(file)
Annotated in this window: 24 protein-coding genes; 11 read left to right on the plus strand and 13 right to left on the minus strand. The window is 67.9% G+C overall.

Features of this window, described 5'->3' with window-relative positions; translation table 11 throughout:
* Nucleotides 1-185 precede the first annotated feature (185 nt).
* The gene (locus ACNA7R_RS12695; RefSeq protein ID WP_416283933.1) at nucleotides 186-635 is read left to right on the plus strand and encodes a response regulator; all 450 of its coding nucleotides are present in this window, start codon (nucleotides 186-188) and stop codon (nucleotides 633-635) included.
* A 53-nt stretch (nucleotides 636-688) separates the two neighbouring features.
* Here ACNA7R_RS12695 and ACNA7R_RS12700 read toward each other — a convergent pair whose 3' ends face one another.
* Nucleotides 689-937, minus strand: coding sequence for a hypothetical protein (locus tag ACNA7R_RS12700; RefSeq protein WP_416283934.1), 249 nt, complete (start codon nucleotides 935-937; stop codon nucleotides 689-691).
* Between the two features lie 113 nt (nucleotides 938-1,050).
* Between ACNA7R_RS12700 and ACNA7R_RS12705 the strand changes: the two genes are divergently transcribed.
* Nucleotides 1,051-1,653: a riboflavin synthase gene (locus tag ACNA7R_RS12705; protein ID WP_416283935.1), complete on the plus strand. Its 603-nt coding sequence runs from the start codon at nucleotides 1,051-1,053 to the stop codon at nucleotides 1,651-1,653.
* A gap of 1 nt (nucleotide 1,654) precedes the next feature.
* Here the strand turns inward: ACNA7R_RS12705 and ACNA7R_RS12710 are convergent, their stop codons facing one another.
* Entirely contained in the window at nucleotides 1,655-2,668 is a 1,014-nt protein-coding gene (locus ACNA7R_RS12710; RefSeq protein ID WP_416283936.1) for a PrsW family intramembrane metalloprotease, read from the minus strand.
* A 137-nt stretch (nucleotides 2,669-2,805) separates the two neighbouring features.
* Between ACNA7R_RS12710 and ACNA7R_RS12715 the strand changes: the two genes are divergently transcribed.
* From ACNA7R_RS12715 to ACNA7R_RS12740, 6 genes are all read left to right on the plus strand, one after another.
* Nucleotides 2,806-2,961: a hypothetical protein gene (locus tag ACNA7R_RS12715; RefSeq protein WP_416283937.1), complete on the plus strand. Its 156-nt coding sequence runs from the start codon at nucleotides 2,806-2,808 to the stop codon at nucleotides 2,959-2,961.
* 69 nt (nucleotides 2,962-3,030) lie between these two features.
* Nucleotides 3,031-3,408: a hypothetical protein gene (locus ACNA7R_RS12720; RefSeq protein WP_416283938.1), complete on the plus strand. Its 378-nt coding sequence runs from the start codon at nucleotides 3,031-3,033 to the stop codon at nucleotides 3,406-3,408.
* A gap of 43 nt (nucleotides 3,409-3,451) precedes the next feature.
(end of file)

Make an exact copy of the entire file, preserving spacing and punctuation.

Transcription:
Annotated in this window: 24 protein-coding genes; 11 read left to right on the plus strand and 13 right to left on the minus strand. The window is 67.9% G+C overall.

Features of this window, described 5'->3' with window-relative positions; translation table 11 throughout:
* Nucleotides 1-185 precede the first annotated feature (185 nt).
* The gene (locus ACNA7R_RS12695; RefSeq protein ID WP_416283933.1) at nucleotides 186-635 is read left to right on the plus strand and encodes a response regulator; all 450 of its coding nucleotides are present in this window, start codon (nucleotides 186-188) and stop codon (nucleotides 633-635) included.
* A 53-nt stretch (nucleotides 636-688) separates the two neighbouring features.
* Here ACNA7R_RS12695 and ACNA7R_RS12700 read toward each other — a convergent pair whose 3' ends face one another.
* Nucleotides 689-937, minus strand: coding sequence for a hypothetical protein (locus tag ACNA7R_RS12700; RefSeq protein WP_416283934.1), 249 nt, complete (start codon nucleotides 935-937; stop codon nucleotides 689-691).
* Between the two features lie 113 nt (nucleotides 938-1,050).
* Between ACNA7R_RS12700 and ACNA7R_RS12705 the strand changes: the two genes are divergently transcribed.
* Nucleotides 1,051-1,653: a riboflavin synthase gene (locus tag ACNA7R_RS12705; protein ID WP_416283935.1), complete on the plus strand. Its 603-nt coding sequence runs from the start codon at nucleotides 1,051-1,053 to the stop codon at nucleotides 1,651-1,653.
* A gap of 1 nt (nucleotide 1,654) precedes the next feature.
* Here the strand turns inward: ACNA7R_RS12705 and ACNA7R_RS12710 are convergent, their stop codons facing one another.
* Entirely contained in the window at nucleotides 1,655-2,668 is a 1,014-nt protein-coding gene (locus ACNA7R_RS12710; RefSeq protein ID WP_416283936.1) for a PrsW family intramembrane metalloprotease, read from the minus strand.
* A 137-nt stretch (nucleotides 2,669-2,805) separates the two neighbouring features.
* Between ACNA7R_RS12710 and ACNA7R_RS12715 the strand changes: the two genes are divergently transcribed.
* From ACNA7R_RS12715 to ACNA7R_RS12740, 6 genes are all read left to right on the plus strand, one after another.
* Nucleotides 2,806-2,961: a hypothetical protein gene (locus tag ACNA7R_RS12715; RefSeq protein WP_416283937.1), complete on the plus strand. Its 156-nt coding sequence runs from the start codon at nucleotides 2,806-2,808 to the stop codon at nucleotides 2,959-2,961.
* 69 nt (nucleotides 2,962-3,030) lie between these two features.
* Nucleotides 3,031-3,408: a hypothetical protein gene (locus ACNA7R_RS12720; RefSeq protein WP_416283938.1), complete on the plus strand. Its 378-nt coding sequence runs from the start codon at nucleotides 3,031-3,033 to the stop codon at nucleotides 3,406-3,408.
* A gap of 43 nt (nucleotides 3,409-3,451) precedes the next feature.